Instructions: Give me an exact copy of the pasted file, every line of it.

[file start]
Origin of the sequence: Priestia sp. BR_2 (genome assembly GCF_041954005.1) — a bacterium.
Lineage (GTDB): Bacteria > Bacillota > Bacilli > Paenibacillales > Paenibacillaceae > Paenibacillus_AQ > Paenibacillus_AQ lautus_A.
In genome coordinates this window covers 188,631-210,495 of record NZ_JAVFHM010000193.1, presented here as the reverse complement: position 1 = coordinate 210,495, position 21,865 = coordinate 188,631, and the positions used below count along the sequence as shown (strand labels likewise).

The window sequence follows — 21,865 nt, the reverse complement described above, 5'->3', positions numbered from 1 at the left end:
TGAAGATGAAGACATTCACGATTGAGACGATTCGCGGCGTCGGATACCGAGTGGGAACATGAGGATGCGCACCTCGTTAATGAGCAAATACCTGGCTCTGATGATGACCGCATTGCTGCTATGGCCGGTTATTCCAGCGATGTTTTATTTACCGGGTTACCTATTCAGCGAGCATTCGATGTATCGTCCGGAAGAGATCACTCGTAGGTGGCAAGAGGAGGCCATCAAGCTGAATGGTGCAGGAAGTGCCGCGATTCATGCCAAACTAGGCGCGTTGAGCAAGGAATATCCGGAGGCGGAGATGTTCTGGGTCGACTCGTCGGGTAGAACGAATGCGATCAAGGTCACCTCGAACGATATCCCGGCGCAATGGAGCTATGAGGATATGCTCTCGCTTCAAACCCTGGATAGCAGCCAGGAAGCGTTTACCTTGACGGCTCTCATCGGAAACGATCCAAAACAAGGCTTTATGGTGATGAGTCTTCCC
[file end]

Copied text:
Origin of the sequence: Priestia sp. BR_2 (genome assembly GCF_041954005.1) — a bacterium.
Lineage (GTDB): Bacteria > Bacillota > Bacilli > Paenibacillales > Paenibacillaceae > Paenibacillus_AQ > Paenibacillus_AQ lautus_A.
In genome coordinates this window covers 188,631-210,495 of record NZ_JAVFHM010000193.1, presented here as the reverse complement: position 1 = coordinate 210,495, position 21,865 = coordinate 188,631, and the positions used below count along the sequence as shown (strand labels likewise).

The window sequence follows — 21,865 nt, the reverse complement described above, 5'->3', positions numbered from 1 at the left end:
TGAAGATGAAGACATTCACGATTGAGACGATTCGCGGCGTCGGATACCGAGTGGGAACATGAGGATGCGCACCTCGTTAATGAGCAAATACCTGGCTCTGATGATGACCGCATTGCTGCTATGGCCGGTTATTCCAGCGATGTTTTATTTACCGGGTTACCTATTCAGCGAGCATTCGATGTATCGTCCGGAAGAGATCACTCGTAGGTGGCAAGAGGAGGCCATCAAGCTGAATGGTGCAGGAAGTGCCGCGATTCATGCCAAACTAGGCGCGTTGAGCAAGGAATATCCGGAGGCGGAGATGTTCTGGGTCGACTCGTCGGGTAGAACGAATGCGATCAAGGTCACCTCGAACGATATCCCGGCGCAATGGAGCTATGAGGATATGCTCTCGCTTCAAACCCTGGATAGCAGCCAGGAAGCGTTTACCTTGACGGCTCTCATCGGAAACGATCCAAAACAAGGCTTTATGGTGATGAGTCTTCCC